John F. BETLEY and Alice M. Betley, his wife, Plaintiffs,
GORDY CONSTRUCTION COMPANY, a corporation of the State of Delaware, and Llangollen Club, Inc., a corporation of the State of Delaware, Defendants.
Suit, by owners of two parcels of land separated by boulevard leading to suburban development, for mandatory injunction directing removal of trees planted along boulevard, so that they might have full access to parcels. The Court of Chancery, Seitz, Chancellor, held that evidence established that plaintiffs' grantor, who had also owned land comprising boulevard and which was described in deeds as ‘ new street’, intended that plaintiffs were to have easement to it.
Order in accordance with opinion.
[35 Del.Ch. 254] Charles L. Paruszewski, Wilmington, for plaintiffs.
Albert W. James, of Morris, James, Hitchens & Williams, Wilmington, for defendant, Gordy Construction Co.
Rodney M. Layton of Richards, Layton & Finger, Wilmington, for defendant, Llangollen Club, Inc.
Plaintiffs seek a mandatory injunction directing the removal of certain trees, shrubs and walls interfering with an alleged easement from their property to the street.
Plaintiffs own two parcels of land on the easterly side of Dupont Boulevard. These
parcels are divided by a street now known as Llangollen Boulevard. This Boulevard extends easterly from the Dupont Boulevard for a distance of about 560 feet before entering Llangollen Estates-a suburban development ‘ back’ of plaintiffs' properties. The Boulevard is 70 feet wide for the distance which it abuts plaintiffs' land.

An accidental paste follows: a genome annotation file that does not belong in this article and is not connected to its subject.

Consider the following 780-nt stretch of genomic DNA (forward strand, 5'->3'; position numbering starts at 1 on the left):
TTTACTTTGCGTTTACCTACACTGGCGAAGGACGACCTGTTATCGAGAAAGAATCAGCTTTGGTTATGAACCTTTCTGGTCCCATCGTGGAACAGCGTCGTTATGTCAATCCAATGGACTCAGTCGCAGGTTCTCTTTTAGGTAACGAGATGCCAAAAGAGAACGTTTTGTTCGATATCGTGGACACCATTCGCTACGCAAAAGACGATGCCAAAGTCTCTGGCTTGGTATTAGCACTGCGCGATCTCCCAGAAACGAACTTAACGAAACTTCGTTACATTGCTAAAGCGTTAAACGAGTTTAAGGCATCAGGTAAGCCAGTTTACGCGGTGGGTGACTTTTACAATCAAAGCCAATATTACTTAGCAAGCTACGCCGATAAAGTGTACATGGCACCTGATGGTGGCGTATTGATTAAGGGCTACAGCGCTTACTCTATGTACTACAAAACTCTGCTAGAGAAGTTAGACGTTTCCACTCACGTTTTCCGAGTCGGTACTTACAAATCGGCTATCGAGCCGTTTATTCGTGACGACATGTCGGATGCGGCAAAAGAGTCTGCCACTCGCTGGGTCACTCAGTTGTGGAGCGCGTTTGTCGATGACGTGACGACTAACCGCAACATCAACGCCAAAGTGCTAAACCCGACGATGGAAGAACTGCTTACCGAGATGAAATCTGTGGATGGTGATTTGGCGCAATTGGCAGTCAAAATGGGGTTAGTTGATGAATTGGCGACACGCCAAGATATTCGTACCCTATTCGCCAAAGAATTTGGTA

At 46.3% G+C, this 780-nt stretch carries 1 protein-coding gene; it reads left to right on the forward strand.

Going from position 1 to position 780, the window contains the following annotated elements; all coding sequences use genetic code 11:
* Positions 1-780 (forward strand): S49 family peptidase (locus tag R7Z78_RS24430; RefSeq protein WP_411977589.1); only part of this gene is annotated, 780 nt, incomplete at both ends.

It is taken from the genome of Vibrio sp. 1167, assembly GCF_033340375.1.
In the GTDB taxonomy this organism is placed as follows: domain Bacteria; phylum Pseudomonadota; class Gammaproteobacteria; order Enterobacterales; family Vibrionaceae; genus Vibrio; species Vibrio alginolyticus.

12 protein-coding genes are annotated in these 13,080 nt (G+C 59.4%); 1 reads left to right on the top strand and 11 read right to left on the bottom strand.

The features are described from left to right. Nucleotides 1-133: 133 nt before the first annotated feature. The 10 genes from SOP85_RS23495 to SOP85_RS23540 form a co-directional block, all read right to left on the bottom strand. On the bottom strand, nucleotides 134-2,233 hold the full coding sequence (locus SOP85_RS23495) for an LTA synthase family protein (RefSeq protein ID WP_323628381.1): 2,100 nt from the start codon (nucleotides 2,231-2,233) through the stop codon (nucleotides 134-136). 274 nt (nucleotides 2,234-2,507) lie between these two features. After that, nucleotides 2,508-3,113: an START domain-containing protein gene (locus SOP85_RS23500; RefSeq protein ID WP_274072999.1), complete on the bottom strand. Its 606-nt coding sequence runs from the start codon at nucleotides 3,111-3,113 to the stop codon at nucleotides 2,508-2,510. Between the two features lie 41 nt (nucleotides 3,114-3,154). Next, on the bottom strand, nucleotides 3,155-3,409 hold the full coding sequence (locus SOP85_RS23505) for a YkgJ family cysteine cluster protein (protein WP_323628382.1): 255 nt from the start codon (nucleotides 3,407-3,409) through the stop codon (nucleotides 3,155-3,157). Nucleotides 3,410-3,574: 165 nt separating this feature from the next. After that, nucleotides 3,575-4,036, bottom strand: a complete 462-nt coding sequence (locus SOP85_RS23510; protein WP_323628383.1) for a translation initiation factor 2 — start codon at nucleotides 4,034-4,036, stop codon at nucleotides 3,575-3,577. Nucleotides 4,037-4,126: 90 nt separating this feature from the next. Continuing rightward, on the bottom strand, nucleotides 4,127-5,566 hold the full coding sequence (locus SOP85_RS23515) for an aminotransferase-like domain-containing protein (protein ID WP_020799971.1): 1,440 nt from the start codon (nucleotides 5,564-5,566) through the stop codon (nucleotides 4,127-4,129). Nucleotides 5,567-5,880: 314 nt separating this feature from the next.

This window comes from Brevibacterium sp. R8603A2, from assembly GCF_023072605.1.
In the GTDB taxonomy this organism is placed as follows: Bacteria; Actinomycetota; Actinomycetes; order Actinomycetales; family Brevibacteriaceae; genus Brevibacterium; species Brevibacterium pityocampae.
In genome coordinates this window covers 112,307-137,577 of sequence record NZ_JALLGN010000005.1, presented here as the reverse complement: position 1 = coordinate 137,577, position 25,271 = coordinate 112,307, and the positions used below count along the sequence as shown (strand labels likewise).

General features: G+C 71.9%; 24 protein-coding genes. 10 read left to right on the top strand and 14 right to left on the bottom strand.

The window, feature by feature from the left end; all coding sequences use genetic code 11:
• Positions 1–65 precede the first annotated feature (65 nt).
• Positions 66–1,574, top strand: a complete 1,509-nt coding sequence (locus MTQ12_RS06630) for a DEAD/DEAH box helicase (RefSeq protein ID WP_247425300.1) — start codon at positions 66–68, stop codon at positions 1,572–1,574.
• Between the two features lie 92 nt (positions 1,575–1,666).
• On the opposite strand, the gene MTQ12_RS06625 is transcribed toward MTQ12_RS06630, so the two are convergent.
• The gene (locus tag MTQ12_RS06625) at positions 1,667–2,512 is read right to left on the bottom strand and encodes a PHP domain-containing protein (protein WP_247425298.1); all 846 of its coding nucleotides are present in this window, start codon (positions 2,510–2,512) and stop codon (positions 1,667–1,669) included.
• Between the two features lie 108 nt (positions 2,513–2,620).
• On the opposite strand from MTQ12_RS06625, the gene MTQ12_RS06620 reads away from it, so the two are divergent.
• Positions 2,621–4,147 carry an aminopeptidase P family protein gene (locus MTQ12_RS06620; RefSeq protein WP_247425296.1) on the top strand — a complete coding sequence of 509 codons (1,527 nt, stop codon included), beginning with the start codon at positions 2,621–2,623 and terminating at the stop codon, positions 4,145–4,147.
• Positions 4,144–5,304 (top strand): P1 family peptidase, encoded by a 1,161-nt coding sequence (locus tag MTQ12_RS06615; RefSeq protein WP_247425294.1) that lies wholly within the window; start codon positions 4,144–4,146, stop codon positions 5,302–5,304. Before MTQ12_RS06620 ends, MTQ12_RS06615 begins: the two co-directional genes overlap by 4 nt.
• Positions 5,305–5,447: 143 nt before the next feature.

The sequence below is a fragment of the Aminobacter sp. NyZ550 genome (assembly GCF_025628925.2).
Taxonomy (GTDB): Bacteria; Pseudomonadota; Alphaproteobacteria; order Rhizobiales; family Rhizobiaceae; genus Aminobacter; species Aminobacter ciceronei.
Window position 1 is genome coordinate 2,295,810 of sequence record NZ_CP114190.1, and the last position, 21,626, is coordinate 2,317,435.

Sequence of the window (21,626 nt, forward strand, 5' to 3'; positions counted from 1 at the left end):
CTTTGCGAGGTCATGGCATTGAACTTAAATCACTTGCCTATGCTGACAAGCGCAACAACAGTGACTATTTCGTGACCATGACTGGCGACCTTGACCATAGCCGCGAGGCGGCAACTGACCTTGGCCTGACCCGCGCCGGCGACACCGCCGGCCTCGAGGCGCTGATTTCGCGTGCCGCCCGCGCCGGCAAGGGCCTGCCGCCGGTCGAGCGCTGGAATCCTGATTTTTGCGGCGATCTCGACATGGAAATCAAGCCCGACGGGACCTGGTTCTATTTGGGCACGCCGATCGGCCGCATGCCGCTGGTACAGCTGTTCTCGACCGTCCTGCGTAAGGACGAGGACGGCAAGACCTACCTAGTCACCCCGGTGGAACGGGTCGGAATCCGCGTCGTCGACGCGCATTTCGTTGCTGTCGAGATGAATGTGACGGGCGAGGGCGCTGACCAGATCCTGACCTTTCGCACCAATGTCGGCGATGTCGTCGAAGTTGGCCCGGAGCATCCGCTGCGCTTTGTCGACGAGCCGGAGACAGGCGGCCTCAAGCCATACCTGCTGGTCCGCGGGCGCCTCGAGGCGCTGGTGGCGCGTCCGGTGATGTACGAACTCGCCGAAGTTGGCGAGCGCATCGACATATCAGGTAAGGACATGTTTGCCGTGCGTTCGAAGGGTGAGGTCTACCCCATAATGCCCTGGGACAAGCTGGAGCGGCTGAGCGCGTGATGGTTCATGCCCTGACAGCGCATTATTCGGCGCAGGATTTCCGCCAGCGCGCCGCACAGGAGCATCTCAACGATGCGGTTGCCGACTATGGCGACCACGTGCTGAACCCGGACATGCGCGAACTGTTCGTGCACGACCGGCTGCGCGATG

Defendant Gordy Construction Company (‘ Gordy’ ) is admittedly the owner of the fee of the bed of Llangollen Boulevard and is the developer of Llangollen Estates. The 30 feet center of the Boulevard is paved and guttered and has been accepted for maintenance by the State Highway Department. In the spring of 1949, Gordy as part of its process of developing Llangollen Estates planted about $7,000 worth of evergreens and shrubbery on both outer 20 feet strips of the Boulevard but within the bed of the 70 feet wide ‘ street’ . The evergreens were planted at close intervals and staggered. Since their planting the evergreens have grown to as much as 12 feet. The [35 Del.Ch. 255] balance of the non-paved plot is planted in grass. Having viewed the property in question I can state that as matters now stand it is not possible to gain access to plaintiffs' land from the Boulevard by vehicle.
Gordy also erected at the Dupont Boulevard entrance to Llangollen Boulevard two rounded stone walls on the 20 feet strips on either side at a cost of $3500. Each of the stone walls is about 15 feet long, 24 inches wide and 8 feet high but tapering downward.
Defendant Llangollen Club, Inc. (‘ Club’ ) is a civic organization which is presently maintaining the evergreens and the walls.
Plaintiffs seek to enjoin any interference with their alleged easement over the Boulevard for the purpose of entering and leaving their abutting properties. In aid of this objective they also seek a mandatory injunction directing the removal of the evergreen trees and/or shrubbery and the two stone walls erected at the entrance to the Boulevard.
Originally, all the land owned by plaintiffs as well as the bed of Llangollen Boulevard and Llangollen Estates was owned by Henry S. McComb. His heirs, devisees and legal representatives continued to own the land until 1925 when they conveyed the portion now owned by plaintiffs to John Baxter and wife. In describing parcel No. 1 the deed used as a reference ‘ the southwesterly side of a 70 feet wide street newly established’ . The deed to the second parcel used as a reference ‘ the said northeasterly side of the first mentioned newly established 70 ...